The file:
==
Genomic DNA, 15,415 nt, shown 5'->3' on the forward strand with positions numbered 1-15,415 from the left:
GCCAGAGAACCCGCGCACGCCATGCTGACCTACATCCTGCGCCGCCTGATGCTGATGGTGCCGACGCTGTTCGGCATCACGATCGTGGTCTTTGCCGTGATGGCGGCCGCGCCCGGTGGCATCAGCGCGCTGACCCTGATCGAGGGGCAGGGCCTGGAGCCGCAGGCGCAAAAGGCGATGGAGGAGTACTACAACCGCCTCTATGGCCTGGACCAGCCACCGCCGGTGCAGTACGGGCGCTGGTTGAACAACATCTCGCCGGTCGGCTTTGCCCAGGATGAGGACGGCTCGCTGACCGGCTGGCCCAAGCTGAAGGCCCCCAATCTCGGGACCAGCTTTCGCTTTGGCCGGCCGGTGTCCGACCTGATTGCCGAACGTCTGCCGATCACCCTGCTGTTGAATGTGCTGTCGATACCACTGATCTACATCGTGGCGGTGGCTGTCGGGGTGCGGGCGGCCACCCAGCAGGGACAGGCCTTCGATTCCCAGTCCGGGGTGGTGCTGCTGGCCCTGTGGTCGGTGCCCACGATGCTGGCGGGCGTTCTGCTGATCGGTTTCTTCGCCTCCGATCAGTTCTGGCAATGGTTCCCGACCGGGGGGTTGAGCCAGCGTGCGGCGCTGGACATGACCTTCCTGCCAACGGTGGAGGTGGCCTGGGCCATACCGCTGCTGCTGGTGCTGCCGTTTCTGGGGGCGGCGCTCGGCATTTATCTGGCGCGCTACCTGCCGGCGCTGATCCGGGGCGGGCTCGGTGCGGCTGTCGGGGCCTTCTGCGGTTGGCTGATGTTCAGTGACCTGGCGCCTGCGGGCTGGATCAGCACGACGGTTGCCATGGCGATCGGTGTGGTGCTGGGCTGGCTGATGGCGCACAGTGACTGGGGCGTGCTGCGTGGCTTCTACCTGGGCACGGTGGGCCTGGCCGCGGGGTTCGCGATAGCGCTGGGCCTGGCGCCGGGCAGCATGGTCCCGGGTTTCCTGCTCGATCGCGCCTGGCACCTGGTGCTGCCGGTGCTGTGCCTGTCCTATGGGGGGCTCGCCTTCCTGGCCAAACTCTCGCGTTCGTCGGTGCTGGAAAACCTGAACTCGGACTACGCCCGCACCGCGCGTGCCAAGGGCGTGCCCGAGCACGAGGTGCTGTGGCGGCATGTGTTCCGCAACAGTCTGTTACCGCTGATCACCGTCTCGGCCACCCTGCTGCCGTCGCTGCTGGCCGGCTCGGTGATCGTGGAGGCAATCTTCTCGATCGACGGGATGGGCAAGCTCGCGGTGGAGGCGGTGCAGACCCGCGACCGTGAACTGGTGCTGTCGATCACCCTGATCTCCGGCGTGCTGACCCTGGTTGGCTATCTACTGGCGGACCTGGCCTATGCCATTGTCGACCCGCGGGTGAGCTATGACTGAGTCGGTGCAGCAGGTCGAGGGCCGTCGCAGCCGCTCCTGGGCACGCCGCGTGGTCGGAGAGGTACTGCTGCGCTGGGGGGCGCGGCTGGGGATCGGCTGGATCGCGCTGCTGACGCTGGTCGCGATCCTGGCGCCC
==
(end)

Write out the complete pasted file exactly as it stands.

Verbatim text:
Genomic DNA, 15,415 nt, shown 5'->3' on the forward strand with positions numbered 1-15,415 from the left:
GCCAGAGAACCCGCGCACGCCATGCTGACCTACATCCTGCGCCGCCTGATGCTGATGGTGCCGACGCTGTTCGGCATCACGATCGTGGTCTTTGCCGTGATGGCGGCCGCGCCCGGTGGCATCAGCGCGCTGACCCTGATCGAGGGGCAGGGCCTGGAGCCGCAGGCGCAAAAGGCGATGGAGGAGTACTACAACCGCCTCTATGGCCTGGACCAGCCACCGCCGGTGCAGTACGGGCGCTGGTTGAACAACATCTCGCCGGTCGGCTTTGCCCAGGATGAGGACGGCTCGCTGACCGGCTGGCCCAAGCTGAAGGCCCCCAATCTCGGGACCAGCTTTCGCTTTGGCCGGCCGGTGTCCGACCTGATTGCCGAACGTCTGCCGATCACCCTGCTGTTGAATGTGCTGTCGATACCACTGATCTACATCGTGGCGGTGGCTGTCGGGGTGCGGGCGGCCACCCAGCAGGGACAGGCCTTCGATTCCCAGTCCGGGGTGGTGCTGCTGGCCCTGTGGTCGGTGCCCACGATGCTGGCGGGCGTTCTGCTGATCGGTTTCTTCGCCTCCGATCAGTTCTGGCAATGGTTCCCGACCGGGGGGTTGAGCCAGCGTGCGGCGCTGGACATGACCTTCCTGCCAACGGTGGAGGTGGCCTGGGCCATACCGCTGCTGCTGGTGCTGCCGTTTCTGGGGGCGGCGCTCGGCATTTATCTGGCGCGCTACCTGCCGGCGCTGATCCGGGGCGGGCTCGGTGCGGCTGTCGGGGCCTTCTGCGGTTGGCTGATGTTCAGTGACCTGGCGCCTGCGGGCTGGATCAGCACGACGGTTGCCATGGCGATCGGTGTGGTGCTGGGCTGGCTGATGGCGCACAGTGACTGGGGCGTGCTGCGTGGCTTCTACCTGGGCACGGTGGGCCTGGCCGCGGGGTTCGCGATAGCGCTGGGCCTGGCGCCGGGCAGCATGGTCCCGGGTTTCCTGCTCGATCGCGCCTGGCACCTGGTGCTGCCGGTGCTGTGCCTGTCCTATGGGGGGCTCGCCTTCCTGGCCAAACTCTCGCGTTCGTCGGTGCTGGAAAACCTGAACTCGGACTACGCCCGCACCGCGCGTGCCAAGGGCGTGCCCGAGCACGAGGTGCTGTGGCGGCATGTGTTCCGCAACAGTCTGTTACCGCTGATCACCGTCTCGGCCACCCTGCTGCCGTCGCTGCTGGCCGGCTCGGTGATCGTGGAGGCAATCTTCTCGATCGACGGGATGGGCAAGCTCGCGGTGGAGGCGGTGCAGACCCGCGACCGTGAACTGGTGCTGTCGATCACCCTGATCTCCGGCGTGCTGACCCTGGTTGGCTATCTACTGGCGGACCTGGCCTATGCCATTGTCGACCCGCGGGTGAGCTATGACTGAGTCGGTGCAGCAGGTCGAGGGCCGTCGCAGCCGCTCCTGGGCACGCCGCGTGGTCGGAGAGGTACTGCTGCGCTGGGGGGCGCGGCTGGGGATCGGCTGGATCGCGCTGCTGACGCTGGTCGCGATCCTGGCGCCC